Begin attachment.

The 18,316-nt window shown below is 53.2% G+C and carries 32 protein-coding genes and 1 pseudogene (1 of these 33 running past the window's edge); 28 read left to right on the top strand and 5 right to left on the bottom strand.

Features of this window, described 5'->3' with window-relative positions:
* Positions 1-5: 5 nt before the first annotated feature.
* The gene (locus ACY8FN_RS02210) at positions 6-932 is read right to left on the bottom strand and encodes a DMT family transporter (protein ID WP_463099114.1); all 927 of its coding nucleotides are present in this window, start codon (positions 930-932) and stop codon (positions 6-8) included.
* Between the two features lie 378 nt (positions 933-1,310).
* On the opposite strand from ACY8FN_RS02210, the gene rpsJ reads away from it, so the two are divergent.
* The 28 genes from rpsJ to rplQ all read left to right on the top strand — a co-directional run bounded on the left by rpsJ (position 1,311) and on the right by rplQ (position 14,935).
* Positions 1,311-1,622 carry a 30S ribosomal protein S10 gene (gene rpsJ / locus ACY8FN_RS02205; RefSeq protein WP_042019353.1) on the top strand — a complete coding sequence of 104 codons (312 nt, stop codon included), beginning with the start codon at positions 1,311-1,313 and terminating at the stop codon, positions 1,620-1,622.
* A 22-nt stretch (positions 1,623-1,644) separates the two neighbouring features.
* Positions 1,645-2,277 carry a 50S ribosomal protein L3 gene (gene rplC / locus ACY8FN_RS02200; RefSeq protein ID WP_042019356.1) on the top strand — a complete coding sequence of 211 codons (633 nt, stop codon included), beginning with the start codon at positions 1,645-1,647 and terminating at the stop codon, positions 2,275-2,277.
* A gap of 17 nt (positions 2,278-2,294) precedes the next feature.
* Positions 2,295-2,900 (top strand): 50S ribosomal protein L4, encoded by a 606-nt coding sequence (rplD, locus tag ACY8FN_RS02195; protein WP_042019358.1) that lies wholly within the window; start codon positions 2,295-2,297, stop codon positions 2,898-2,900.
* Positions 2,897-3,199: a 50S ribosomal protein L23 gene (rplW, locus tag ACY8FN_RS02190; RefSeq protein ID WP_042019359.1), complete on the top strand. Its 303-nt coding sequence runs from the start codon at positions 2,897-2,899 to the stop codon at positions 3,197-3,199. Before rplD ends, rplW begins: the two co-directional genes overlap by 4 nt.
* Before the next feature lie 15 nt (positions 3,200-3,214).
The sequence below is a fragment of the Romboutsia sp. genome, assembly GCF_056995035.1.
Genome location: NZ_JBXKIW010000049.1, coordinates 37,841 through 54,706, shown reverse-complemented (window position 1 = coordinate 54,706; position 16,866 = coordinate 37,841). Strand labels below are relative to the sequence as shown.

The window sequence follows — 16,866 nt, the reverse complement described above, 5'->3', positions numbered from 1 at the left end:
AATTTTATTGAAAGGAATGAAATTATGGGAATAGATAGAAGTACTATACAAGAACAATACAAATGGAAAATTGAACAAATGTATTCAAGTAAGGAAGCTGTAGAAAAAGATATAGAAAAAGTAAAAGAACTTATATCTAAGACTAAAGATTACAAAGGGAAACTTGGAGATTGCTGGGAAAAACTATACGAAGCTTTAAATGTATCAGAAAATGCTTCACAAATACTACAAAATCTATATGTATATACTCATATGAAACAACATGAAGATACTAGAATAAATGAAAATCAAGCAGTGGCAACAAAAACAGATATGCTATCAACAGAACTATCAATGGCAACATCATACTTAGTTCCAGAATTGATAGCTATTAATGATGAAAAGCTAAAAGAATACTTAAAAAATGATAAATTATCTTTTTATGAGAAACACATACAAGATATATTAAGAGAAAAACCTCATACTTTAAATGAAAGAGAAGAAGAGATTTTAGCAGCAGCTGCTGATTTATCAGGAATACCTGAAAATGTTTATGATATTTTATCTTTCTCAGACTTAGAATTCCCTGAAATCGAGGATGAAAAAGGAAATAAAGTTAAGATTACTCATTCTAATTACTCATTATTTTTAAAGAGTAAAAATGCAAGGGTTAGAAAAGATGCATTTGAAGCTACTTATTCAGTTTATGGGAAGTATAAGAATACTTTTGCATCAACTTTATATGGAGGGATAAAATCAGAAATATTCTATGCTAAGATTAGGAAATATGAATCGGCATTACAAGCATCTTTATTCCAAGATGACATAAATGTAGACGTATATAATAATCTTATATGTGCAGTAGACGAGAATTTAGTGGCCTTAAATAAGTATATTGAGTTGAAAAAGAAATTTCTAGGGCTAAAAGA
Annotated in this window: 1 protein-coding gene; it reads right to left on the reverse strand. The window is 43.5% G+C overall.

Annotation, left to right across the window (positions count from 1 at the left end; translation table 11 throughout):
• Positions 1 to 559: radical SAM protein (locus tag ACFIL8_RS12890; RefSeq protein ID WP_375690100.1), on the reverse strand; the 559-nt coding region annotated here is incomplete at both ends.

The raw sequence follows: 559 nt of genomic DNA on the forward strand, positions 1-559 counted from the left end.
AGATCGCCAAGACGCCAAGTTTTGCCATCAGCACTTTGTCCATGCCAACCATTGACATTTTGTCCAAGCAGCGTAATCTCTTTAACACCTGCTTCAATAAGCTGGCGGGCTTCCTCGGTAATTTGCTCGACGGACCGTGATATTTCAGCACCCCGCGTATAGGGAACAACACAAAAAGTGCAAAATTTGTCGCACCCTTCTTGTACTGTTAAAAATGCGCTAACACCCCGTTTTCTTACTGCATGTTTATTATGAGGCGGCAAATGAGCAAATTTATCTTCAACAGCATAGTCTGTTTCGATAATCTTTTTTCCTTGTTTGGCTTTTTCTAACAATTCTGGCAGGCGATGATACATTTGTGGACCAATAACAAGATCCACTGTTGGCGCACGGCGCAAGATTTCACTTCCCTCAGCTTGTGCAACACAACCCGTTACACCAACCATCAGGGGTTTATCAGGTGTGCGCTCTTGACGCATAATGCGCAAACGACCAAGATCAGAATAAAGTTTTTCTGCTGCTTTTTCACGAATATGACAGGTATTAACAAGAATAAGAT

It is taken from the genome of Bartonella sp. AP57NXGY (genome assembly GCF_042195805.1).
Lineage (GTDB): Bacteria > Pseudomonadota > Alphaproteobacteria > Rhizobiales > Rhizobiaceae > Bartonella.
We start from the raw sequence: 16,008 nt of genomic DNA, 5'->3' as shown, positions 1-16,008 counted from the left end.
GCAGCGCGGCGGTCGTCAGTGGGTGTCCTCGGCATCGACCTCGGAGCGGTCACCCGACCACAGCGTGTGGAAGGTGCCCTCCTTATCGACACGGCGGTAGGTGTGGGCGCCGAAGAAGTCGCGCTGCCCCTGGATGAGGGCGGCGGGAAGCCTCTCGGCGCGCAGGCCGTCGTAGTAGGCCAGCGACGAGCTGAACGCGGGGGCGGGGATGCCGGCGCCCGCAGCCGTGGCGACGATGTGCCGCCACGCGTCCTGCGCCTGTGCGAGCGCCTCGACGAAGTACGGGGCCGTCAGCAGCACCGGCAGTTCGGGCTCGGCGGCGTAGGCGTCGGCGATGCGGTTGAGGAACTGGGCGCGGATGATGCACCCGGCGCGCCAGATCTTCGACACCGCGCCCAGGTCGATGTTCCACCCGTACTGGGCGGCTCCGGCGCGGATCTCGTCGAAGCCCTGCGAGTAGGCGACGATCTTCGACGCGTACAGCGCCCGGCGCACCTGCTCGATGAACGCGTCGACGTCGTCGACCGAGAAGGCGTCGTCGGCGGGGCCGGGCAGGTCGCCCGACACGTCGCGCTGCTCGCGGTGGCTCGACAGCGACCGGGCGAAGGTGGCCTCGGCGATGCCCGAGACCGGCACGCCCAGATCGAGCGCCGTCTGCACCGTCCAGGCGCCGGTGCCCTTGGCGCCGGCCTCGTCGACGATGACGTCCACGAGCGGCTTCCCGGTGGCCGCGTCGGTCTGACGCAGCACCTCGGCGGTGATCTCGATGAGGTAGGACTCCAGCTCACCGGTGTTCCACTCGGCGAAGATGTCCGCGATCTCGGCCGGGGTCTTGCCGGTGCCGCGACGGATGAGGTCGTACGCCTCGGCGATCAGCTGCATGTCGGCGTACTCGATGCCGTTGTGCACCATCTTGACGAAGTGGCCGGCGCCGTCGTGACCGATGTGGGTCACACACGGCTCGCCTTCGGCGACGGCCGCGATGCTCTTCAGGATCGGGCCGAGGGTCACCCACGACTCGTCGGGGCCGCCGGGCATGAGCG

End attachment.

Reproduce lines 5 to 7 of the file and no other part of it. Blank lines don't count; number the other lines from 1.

* Between the two features lie 378 nt (positions 933-1,310).
* On the opposite strand from ACY8FN_RS02210, the gene rpsJ reads away from it, so the two are divergent.
* The 28 genes from rpsJ to rplQ all read left to right on the top strand — a co-directional run bounded on the left by rpsJ (position 1,311) and on the right by rplQ (position 14,935).